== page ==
Thomas Bach Visits Muju for 2017 Worlds, Praises Taekwondo for Globalization and Values

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MUJU, Korea (June 30, 2017) – IOC President Thomas Bach visited the 2017 World Taekwondo Championships, where he visited an academic symposium, looked around the facilities at Taekwondowon, presented a IOC President trophy to World Taekwondo President Chungwon Choue and held a press conference.

At the 6th International Symposium for Taekwondo Studies, Bach presented Choue with an IOC Trophy. Imploring all present to “join the fight for Olympic values worldwide” he said he was making the award “in recognition of the contribution your president is making.” The title of the award was fitting for taekwondo, Bach said: “The Sky is the Limit.”

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Bach and Choue then donned dobok and, together with other VIPs and IOC members, smashed boards on which were inscribed various social and sportive ills including corruption, match fixing, illegal gambling and doping. The two then left their hand prints for Taekwondowon.

Following a short visit to the Taekwondowon Museum, Bach paid his respects to a memorial for athletes who have passed away recently, set up at the entrance to the championship venue. “That is a very good gesture to honor these young athletes,” Bach, who was visibly moved, said. “It is good to keep their memory alive.”

 

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Bach and Choue then held a press conference. Choue noted that after Korean President Moon Jae-in visited the championships’ Opening Ceremony, and around 10 IOC members were present during the seven-day event, it was a final honor to welcome the IOC president to final day and to the Closing Ceremony this evening.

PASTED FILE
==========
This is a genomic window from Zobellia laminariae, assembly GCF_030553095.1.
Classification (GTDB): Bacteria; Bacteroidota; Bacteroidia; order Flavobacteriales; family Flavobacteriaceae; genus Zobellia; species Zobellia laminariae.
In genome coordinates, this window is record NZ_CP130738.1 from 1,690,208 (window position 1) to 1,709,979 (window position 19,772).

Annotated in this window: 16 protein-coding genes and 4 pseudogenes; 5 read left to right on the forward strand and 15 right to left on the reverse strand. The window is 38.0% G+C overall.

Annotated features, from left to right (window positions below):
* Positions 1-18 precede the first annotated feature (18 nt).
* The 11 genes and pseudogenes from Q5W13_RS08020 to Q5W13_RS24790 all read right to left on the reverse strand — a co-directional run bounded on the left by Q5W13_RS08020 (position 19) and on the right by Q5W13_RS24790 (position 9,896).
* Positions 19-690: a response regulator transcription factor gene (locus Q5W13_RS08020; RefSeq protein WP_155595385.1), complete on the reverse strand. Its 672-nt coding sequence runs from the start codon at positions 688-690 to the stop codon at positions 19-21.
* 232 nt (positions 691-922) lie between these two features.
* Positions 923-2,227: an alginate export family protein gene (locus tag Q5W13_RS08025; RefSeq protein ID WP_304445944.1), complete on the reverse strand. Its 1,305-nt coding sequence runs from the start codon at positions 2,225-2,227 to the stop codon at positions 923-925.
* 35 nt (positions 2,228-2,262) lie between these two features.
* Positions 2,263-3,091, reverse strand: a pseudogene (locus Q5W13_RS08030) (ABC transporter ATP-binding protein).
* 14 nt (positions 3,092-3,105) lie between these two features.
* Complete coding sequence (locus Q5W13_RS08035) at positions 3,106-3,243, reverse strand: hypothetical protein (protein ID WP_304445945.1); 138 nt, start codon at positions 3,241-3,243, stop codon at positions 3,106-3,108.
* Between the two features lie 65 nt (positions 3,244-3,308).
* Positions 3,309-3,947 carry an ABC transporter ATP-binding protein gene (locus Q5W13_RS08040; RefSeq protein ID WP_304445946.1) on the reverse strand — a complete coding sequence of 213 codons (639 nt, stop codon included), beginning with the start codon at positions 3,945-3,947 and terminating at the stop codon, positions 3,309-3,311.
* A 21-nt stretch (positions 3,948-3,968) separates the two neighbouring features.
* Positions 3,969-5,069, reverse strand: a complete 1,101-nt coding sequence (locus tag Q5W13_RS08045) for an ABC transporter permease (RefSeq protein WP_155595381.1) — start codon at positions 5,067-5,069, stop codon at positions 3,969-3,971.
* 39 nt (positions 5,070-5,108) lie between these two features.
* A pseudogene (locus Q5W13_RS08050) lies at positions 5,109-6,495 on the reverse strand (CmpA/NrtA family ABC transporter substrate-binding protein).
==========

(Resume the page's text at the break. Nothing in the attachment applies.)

Bach congratulated World Taekwondo on its championships, saying that taekwondo and Olympism “share the same values” and that it is critical to defend these values, which are under attack around the worldwide.

He added that it was “great to see how global taekwondo has become in recent years, developing from a national sport to a global sport.” There are 183+1 World Taekwondo Refugee Teams represented at the championships, and 26 countries have won medals so far. He also commended World Taekwondo for the changes being made to the game to make it more transparent and exciting.

Bach praised World Taekwondo for its academic symposium and inclusion of refugees, noting that it was the first International Federation to invite refugee teams, and one refugee had participated in the championships. In regards to its humanitarian programs assisting refugees in camps around the world with training, he said that World Taekwondo was “setting a great example.”

Asked about World Taekwondo – International Taekwondo Federation discussion during the seven-day championships, Choue said that the WTF had obtained a verbal agreement form the ITF delegation to perform a reciprocal demonstration during the ITF World Championships to be held in Pyongyang, North Korea, this September.

The ITF Demonstration Team performed at the WTF 2015 World Taekwondo Championships in Chelyabinsk, Russia, and also at the opening ceremony in Muju 2017. The ITF will perform again, alongside the WTF Team, at the Closing Ceremony this evening.

Choue added that the two federations were discussing a joint demonstration at the upcoming Pyeongchang Winter Olympics in South Korea in 2018. However, this initiative had to be further discussed with the IOC and the Pyeongchang Organizing Committee, he said.

Bach will remain in Muju today, where he will watch matches in the afternoon and the championships’ closing ceremony in the evening.

The 2017 World Taekwondo Championships are the largest ever, with 183 nations and one refugee athlete competing. They are being held at Taekwondowon, the world’s largest dedicated taekwondo-training facility, in Muju, in southwest Korea.

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